U.S. Nuclear Regulatory Commission
Technical Assistance Request, Continental Airlines, On-the-Job Training of Radiographers
Title: Technical Assistance Request, Continental Airlines,
On-the-Job Training of Radiographers
See the memorandum from J. E. Glenn to R. R. Bellamy dated
August 1, 1991 in response to a TAR from Region I.
Continental Airlines proposed to designate individuals as
radiographers who had completed only 360 hours of
on-the-job training (OJT) verses the 520 hours normally
expected of NRC licensees.
Continental maintained that because it would use only one
type of radiography device and because of the repetitive
nature of its radiography operations, 360 hours would be
sufficient to qualify an individual. Continental also
pointed out that only 45 days (or 360 hours) was the amount
of OJT "agreed to with the state of Texas under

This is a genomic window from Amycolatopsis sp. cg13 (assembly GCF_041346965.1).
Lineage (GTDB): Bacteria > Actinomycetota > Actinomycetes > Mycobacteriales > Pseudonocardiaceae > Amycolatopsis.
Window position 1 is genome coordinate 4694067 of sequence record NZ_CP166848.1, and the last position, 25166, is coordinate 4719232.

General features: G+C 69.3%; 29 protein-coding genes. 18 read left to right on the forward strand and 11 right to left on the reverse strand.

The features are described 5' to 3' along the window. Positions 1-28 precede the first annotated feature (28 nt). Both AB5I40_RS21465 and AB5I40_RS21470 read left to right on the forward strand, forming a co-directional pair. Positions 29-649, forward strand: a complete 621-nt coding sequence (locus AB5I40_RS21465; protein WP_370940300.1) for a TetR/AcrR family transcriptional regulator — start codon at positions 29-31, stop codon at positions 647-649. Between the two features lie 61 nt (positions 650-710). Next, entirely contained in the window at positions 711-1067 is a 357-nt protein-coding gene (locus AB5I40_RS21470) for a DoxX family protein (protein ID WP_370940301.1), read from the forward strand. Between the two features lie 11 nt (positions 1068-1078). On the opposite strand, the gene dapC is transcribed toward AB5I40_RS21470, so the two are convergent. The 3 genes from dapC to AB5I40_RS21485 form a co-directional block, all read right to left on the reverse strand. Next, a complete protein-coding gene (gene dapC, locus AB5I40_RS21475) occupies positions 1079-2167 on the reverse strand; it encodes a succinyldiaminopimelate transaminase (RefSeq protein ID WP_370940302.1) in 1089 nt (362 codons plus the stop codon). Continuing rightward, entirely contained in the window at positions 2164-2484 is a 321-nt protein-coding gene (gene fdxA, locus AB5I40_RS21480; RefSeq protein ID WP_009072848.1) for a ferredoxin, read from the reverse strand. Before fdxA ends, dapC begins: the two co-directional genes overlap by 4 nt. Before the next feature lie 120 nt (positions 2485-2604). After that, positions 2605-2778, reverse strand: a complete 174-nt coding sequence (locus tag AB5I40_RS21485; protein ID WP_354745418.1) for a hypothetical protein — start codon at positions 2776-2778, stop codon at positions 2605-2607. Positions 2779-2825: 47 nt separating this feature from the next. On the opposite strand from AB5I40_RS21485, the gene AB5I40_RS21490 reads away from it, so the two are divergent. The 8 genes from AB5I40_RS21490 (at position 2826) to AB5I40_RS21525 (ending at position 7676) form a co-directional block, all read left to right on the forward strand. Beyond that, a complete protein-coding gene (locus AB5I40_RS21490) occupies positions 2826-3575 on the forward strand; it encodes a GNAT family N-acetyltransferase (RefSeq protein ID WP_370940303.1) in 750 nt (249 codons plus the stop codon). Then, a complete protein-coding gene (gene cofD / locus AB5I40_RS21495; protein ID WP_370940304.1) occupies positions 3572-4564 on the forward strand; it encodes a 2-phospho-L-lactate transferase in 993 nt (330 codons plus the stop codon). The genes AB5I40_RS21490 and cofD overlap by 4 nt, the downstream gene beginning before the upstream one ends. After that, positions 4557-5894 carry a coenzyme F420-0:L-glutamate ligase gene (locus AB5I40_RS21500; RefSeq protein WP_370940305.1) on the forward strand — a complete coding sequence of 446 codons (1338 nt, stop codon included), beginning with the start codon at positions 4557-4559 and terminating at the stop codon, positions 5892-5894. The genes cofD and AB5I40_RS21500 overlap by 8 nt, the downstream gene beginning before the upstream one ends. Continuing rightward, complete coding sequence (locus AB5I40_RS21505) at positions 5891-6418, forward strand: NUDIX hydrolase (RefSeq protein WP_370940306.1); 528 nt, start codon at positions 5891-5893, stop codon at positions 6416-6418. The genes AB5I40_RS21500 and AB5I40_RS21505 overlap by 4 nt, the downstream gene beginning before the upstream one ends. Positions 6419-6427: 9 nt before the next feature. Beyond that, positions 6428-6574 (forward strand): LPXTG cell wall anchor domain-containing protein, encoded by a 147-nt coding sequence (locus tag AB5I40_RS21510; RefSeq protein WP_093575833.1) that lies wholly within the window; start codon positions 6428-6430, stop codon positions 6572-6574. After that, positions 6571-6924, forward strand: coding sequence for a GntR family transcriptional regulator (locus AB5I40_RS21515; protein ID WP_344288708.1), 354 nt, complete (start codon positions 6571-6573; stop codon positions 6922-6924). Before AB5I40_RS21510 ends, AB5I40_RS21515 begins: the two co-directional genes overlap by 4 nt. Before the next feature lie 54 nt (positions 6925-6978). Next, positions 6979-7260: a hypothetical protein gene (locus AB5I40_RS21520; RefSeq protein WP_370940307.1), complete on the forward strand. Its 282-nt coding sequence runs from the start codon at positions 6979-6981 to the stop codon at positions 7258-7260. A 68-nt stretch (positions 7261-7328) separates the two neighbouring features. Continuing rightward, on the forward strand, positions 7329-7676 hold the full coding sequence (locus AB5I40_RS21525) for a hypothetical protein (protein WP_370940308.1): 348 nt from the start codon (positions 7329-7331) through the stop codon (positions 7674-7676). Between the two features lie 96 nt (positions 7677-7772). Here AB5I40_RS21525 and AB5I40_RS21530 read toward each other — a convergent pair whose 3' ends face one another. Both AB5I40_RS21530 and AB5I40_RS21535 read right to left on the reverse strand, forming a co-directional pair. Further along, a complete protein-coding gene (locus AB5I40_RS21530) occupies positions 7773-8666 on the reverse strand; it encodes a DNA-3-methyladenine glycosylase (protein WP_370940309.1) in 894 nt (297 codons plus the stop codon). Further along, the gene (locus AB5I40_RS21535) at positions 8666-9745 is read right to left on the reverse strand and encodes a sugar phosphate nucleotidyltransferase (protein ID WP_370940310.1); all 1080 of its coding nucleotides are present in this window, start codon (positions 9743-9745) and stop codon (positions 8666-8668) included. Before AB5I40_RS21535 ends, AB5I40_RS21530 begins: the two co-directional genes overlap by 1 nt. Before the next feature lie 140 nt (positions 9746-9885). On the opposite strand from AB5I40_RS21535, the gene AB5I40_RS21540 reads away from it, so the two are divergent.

Continental's Texas license (in fact, Texas' regulations
specifically require two months OJT), amd that Continental
was also conducting similar radiography operations under
California and Colorado licenses in those states.
Colorado's regulations imposed a one month period for OJT
that was based on a revision of the Conference of Radiation
Control Program Director's "Suggested State Regulations."
The State of California as determined by NRC required
Continental to provide for 520 hours OJT.
The NRC normally requires 520 hours to qualify an
individual as a radiographer and felt it inappropriate to
waive this "requirement" based only on current job
Therefore, the burden is on Continental Airlines (the
applicant) to show that 360 hours will be adequate to fully
qualify an individual as radiographer. Factors such as
hardship (where an individual is only infrequently involved
in radiographic operations and to obtain the 520 hours will
entail a period significantly greater than three months),
number of procedures, and the quality of supervision and
testing should be considered by the applicant.
Regulatory references: 10 CFR 34.11, 10 CFR 34.31
Subject codes: 1.2, 11.1, 11.3
Applicability: Byproduct Materials